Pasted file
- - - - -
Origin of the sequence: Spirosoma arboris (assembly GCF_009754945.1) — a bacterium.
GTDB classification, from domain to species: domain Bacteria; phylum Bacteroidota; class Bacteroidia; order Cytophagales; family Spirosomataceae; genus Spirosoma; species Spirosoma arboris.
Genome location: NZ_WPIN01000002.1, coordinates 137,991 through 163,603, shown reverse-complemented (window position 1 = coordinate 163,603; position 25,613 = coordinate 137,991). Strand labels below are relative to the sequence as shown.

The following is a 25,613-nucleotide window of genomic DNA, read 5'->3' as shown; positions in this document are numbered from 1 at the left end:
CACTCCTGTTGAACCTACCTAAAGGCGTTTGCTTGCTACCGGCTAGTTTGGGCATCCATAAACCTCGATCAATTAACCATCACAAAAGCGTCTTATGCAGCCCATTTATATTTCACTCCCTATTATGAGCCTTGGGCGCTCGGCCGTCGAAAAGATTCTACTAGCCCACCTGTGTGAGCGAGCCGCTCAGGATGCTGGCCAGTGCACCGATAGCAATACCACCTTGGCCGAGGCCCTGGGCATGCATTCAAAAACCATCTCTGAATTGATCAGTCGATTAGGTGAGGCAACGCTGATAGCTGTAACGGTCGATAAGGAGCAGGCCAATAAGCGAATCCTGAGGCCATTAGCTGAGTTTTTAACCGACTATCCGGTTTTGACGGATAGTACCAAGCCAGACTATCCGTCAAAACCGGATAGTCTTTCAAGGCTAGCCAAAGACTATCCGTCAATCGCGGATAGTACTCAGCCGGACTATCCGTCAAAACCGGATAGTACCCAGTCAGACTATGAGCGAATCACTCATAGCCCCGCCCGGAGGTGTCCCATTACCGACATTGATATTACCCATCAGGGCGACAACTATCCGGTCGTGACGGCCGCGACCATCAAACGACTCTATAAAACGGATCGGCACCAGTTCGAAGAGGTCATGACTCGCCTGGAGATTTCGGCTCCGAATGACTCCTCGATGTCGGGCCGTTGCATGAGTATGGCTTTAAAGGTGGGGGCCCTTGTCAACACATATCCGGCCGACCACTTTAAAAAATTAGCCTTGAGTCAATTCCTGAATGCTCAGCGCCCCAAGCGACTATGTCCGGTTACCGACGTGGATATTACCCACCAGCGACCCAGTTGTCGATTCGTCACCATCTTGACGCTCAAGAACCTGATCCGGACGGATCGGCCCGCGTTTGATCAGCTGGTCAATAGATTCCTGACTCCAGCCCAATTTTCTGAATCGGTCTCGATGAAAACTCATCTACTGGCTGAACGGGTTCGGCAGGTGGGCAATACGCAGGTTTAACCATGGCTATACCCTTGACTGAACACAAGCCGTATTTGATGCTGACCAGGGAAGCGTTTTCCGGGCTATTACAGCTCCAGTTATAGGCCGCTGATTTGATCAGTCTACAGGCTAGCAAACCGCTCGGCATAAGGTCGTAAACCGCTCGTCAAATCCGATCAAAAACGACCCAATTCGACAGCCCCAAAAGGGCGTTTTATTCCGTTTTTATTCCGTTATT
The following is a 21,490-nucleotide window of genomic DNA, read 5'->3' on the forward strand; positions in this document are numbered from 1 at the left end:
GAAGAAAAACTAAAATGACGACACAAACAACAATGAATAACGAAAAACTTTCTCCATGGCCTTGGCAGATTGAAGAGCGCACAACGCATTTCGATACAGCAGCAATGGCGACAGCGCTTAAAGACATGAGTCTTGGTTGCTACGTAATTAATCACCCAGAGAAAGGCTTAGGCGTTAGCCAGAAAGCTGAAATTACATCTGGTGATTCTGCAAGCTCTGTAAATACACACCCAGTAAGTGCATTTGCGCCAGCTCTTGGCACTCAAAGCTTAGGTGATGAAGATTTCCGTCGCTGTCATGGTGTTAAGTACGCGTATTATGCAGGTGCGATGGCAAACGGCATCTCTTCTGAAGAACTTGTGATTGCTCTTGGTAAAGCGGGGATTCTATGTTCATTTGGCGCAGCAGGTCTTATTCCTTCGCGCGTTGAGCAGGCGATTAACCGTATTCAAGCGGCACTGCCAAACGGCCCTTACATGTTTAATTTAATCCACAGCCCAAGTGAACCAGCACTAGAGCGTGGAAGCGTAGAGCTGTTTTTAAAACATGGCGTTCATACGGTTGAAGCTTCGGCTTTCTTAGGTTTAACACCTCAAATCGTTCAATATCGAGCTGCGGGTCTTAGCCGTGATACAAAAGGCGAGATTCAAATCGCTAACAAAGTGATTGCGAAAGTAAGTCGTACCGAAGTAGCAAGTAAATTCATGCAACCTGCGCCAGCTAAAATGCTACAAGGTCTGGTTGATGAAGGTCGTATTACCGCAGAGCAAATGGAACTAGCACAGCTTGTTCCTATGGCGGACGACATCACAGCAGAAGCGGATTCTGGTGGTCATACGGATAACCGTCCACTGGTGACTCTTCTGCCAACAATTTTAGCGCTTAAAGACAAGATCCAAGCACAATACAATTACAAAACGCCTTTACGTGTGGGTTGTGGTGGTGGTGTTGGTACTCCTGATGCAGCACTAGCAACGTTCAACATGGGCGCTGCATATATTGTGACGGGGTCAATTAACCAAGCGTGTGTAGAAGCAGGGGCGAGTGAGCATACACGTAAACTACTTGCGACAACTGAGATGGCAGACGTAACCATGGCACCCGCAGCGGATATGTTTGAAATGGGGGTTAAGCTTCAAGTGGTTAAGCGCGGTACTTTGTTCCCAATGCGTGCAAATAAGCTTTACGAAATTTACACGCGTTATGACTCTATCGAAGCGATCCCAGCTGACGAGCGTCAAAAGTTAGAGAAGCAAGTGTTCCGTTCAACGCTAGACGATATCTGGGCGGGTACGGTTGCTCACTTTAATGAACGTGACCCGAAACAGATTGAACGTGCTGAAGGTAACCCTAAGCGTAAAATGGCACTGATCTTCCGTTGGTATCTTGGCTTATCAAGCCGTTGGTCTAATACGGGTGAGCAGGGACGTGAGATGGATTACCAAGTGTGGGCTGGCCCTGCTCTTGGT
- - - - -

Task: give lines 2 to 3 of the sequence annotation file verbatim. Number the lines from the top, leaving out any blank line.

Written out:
GTDB classification, from domain to species: domain Bacteria; phylum Bacteroidota; class Bacteroidia; order Cytophagales; family Spirosomataceae; genus Spirosoma; species Spirosoma arboris.
Genome location: NZ_WPIN01000002.1, coordinates 137,991 through 163,603, shown reverse-complemented (window position 1 = coordinate 163,603; position 25,613 = coordinate 137,991). Strand labels below are relative to the sequence as shown.